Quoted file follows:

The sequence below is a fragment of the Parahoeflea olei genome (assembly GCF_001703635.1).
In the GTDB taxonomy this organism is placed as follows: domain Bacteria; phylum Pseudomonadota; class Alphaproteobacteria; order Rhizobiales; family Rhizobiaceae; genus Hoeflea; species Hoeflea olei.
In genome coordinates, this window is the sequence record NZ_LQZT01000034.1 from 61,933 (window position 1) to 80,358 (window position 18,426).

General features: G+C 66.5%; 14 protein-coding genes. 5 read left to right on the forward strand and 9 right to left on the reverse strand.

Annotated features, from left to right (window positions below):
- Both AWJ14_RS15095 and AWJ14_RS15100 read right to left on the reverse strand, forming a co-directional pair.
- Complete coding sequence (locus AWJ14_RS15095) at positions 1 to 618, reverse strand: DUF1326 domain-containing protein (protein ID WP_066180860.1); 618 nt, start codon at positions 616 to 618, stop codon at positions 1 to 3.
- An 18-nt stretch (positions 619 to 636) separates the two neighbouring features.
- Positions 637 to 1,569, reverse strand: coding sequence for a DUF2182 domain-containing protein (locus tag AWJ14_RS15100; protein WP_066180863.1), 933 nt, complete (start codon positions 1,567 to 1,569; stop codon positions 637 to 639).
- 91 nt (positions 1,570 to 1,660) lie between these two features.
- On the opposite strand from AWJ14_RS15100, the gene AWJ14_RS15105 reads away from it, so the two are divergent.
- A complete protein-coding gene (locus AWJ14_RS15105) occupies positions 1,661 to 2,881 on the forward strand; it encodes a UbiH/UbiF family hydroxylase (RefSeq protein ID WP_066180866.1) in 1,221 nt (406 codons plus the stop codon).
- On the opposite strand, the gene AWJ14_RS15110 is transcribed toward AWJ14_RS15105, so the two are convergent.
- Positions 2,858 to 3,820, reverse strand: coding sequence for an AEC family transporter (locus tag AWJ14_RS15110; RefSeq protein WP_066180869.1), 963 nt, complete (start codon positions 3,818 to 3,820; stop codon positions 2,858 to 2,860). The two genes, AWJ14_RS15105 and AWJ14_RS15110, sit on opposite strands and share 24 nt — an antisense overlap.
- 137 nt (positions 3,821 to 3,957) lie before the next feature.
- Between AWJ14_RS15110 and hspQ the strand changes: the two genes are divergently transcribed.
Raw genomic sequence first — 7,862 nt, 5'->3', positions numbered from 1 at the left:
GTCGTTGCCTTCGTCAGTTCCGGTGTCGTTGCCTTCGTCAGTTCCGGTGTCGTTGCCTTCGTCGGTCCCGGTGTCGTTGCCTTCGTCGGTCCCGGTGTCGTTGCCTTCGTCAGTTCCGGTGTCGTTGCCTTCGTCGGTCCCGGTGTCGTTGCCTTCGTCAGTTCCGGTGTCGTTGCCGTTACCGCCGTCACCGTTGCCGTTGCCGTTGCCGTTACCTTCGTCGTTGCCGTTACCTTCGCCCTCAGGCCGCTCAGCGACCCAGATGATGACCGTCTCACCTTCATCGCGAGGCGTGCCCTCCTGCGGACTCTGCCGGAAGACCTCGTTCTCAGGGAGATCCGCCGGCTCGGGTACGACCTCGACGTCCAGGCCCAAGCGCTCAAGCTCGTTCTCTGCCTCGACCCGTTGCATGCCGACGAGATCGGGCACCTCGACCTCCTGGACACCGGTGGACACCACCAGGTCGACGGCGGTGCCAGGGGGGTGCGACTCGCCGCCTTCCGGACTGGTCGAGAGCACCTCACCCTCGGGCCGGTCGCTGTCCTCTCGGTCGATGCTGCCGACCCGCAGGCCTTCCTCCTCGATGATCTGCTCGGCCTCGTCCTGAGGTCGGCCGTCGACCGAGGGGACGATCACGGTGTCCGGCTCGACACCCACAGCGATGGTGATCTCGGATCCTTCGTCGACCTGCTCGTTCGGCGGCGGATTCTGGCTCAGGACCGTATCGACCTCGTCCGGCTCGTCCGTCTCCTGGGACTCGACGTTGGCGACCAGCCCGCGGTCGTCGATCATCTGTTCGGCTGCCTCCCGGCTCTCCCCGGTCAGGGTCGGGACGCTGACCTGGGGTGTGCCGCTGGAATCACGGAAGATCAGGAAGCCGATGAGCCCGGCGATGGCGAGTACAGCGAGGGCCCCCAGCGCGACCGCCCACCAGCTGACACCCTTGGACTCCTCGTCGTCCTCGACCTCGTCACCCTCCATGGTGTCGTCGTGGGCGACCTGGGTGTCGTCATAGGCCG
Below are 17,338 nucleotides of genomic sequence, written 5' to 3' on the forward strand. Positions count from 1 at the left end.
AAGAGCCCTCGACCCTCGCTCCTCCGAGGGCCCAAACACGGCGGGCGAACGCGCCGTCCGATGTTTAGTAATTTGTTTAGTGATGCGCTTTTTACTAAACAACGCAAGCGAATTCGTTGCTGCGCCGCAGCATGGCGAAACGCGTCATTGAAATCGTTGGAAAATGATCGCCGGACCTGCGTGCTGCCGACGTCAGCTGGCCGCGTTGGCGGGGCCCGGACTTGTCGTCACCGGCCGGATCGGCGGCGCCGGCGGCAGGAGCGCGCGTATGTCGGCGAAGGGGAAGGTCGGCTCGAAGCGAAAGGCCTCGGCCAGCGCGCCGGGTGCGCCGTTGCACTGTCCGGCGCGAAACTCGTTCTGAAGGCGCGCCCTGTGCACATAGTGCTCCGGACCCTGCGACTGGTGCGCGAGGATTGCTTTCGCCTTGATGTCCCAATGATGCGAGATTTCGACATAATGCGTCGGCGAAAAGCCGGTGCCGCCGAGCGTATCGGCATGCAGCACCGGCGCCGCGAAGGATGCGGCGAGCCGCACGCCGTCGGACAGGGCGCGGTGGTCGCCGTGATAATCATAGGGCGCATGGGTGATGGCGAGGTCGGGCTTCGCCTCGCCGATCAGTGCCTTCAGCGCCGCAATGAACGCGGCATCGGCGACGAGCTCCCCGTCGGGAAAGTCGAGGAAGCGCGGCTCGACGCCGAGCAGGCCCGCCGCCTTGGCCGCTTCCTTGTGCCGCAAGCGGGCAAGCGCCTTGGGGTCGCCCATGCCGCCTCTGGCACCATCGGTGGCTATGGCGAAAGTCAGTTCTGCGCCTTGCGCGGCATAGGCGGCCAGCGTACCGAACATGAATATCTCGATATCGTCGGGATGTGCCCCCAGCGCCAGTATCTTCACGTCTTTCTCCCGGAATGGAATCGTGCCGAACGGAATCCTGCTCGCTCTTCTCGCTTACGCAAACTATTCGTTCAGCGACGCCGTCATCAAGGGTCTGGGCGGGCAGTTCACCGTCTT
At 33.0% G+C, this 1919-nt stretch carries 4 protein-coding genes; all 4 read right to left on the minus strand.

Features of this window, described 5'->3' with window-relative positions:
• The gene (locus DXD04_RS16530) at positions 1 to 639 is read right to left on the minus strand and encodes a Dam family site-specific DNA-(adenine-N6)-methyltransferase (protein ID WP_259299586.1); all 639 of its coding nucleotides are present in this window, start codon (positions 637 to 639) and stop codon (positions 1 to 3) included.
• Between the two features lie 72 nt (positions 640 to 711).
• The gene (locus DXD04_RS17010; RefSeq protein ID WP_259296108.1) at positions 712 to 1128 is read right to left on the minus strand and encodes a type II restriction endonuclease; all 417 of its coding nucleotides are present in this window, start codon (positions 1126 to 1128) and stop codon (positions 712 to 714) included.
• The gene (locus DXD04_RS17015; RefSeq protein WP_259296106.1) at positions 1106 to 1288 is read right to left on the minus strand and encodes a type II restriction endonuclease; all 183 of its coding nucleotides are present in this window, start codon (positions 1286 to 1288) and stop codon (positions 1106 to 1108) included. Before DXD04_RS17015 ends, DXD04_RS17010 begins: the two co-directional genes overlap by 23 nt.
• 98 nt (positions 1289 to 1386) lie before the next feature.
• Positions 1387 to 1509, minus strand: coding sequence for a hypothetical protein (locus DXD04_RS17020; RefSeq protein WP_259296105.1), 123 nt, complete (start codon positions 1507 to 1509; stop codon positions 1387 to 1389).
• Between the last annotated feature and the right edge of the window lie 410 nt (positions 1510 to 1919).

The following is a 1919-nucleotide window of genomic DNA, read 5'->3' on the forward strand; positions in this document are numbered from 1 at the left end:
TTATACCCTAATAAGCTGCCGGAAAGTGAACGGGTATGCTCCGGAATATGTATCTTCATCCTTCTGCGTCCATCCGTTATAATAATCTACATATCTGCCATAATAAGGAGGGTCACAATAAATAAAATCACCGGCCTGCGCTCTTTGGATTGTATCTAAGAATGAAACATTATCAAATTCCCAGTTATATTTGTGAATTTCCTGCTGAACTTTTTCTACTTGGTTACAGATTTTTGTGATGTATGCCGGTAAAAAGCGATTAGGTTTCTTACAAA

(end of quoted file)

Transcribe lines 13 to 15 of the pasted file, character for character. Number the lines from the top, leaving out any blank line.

- On the opposite strand, the gene AWJ14_RS15110 is transcribed toward AWJ14_RS15105, so the two are convergent.
- Positions 2,858 to 3,820, reverse strand: coding sequence for an AEC family transporter (locus tag AWJ14_RS15110; RefSeq protein WP_066180869.1), 963 nt, complete (start codon positions 3,818 to 3,820; stop codon positions 2,858 to 2,860). The two genes, AWJ14_RS15105 and AWJ14_RS15110, sit on opposite strands and share 24 nt — an antisense overlap.
- 137 nt (positions 3,821 to 3,957) lie before the next feature.